Thursday, May 26, 2016
EXPLORING THE NIAGARA FRONTIER: Reindeer moss – the edible lichen (or so they say)
In the Far North of Canada, reindeer moss is an incredibly important food for caribou. It has been estimated that it provides 50% of the nourishment for the hoofed beasts in the summer months and 90 percent in the winter months.
Even though it is slow growing at just 3 millimeters per year, reindeer moss blankets the tundra and the understory of boreal forests, even after continual consumption by the caribou. It’s a ubiquitous part of the northern landscape.
We are at the southern edge the moss’s range here in Western New York, where it can be found in the higher peaks of the Allegheny Plateau near the Pennsylvania border in Allegany and Cattaraugus Counties. Its greatest abundance – and even then, it’s quite uncommon – is had at elevations in excess of 2,000 feet in this area. That holds to the old naturalists’ adage that an increase in altitude is similar to an increase in latitude; the North is best replicated the higher you go.
Reindeer moss can be found in disturbed sites in those hills, like parking areas, hunting camps, or logged-out forests. It can be identified by its small height (no more than 3 inches), light-grey, almost white, branched appearance, very dry and crunchy feel, and the small clusters that it grows in.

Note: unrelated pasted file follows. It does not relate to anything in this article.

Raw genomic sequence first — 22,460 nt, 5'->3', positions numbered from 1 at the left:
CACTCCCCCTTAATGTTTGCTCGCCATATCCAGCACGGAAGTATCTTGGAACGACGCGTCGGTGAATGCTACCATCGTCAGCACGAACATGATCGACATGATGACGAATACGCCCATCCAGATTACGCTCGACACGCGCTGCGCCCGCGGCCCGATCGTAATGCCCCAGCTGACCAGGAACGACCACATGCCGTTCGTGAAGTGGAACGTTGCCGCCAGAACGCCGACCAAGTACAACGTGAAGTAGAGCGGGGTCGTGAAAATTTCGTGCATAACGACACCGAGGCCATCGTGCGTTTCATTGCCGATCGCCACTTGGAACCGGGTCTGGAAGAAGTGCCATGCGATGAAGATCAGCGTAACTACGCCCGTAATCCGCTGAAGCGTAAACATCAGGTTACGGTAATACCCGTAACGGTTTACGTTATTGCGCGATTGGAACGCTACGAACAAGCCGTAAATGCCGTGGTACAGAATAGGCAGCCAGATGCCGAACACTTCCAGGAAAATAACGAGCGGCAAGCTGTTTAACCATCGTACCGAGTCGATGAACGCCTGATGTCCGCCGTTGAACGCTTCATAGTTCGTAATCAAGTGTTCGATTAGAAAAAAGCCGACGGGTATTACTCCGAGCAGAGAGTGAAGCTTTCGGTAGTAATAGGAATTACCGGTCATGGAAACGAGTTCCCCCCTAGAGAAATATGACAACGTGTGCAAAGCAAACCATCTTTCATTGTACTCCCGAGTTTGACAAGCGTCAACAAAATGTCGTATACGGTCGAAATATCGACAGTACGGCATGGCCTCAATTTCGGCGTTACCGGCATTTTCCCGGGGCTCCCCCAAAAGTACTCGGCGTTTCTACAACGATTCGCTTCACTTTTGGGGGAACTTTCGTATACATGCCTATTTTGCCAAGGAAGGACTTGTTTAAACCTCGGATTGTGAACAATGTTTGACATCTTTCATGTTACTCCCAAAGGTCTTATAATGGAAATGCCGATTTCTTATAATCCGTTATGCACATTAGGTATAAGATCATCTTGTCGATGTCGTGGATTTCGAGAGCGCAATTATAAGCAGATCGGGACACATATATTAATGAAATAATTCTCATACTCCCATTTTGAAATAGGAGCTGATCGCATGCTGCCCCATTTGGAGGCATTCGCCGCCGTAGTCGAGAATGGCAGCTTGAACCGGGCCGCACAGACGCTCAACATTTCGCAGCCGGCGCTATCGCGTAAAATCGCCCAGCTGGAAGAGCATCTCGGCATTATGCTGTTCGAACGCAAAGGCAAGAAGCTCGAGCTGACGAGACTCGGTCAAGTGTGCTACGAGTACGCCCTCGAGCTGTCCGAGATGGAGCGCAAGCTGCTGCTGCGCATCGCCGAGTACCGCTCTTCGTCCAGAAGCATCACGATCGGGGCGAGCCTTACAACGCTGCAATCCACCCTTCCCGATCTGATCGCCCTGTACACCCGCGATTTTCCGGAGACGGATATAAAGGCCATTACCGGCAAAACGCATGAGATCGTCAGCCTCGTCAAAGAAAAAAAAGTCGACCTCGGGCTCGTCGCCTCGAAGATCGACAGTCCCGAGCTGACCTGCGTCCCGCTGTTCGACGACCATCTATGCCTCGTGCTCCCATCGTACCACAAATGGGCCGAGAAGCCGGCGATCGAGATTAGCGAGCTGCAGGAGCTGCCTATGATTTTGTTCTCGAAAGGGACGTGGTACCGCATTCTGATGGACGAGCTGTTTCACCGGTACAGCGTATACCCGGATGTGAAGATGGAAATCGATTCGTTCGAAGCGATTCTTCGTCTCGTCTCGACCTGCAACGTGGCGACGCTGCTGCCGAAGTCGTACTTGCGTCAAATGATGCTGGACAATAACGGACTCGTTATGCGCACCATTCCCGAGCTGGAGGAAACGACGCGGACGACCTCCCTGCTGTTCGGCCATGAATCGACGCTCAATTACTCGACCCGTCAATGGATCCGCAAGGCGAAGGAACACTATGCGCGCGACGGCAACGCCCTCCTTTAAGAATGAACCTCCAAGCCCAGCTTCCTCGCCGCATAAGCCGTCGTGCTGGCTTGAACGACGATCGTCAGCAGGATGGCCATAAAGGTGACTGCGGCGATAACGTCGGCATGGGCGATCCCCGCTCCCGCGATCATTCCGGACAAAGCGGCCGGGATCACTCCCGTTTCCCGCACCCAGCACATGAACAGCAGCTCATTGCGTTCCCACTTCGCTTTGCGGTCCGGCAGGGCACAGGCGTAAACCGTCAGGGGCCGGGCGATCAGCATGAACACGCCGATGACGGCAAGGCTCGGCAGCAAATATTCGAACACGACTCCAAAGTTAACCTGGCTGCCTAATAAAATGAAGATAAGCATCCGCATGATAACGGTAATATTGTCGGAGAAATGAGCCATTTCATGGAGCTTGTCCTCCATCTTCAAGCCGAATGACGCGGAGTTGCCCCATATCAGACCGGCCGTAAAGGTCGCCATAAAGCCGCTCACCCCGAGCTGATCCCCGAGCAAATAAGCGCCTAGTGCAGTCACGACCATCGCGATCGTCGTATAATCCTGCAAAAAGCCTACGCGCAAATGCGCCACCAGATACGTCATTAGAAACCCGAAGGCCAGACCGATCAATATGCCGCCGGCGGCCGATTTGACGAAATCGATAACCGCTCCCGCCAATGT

Despite its name, it is not a moss. It is a lichen. Lichens are best described as a symbiotic, composite organism comprised of both algae and fungi. You are likely most familiar with the bluish-green, plate-like lichens that grow on trees and wood.
It has been said that reindeer moss is edible and is a great survival food. It probably is classified as a survival food because you’d have to be in dire straits to eat it: it may be edible in the loosest sense of the word, but I don’t know who’d want to eat.
The Inuit, though, seem to enjoy the flavor when it’s cooked. They first soak it with water, boil it a few times to get rid of the bad taste, crumble it and add it to breads, milk and animal fats. After a few boiling and cooking it is said to have a more earthy, mushroom-like flavor. That seems to be a lot of work just to make something taste just OK.
Beyond that, it serves some medical purposes. Inuit use boiled reindeer moss water to fight diarrhea and kidney stones. Reindeer moss also makes for a good sponge and has been used to dress wounds in the North.
So, the next time you’re hiking the “high peaks” of Western New York and encounter this strange plant (?), fungus (?), admire it as a sort of treasure from the Far North. Just don’t eat. You’ll probably wish that you hadn’t if you did.
From the 26 May 2016 All WNY News
Posted by Bob Confer at 6:34 AM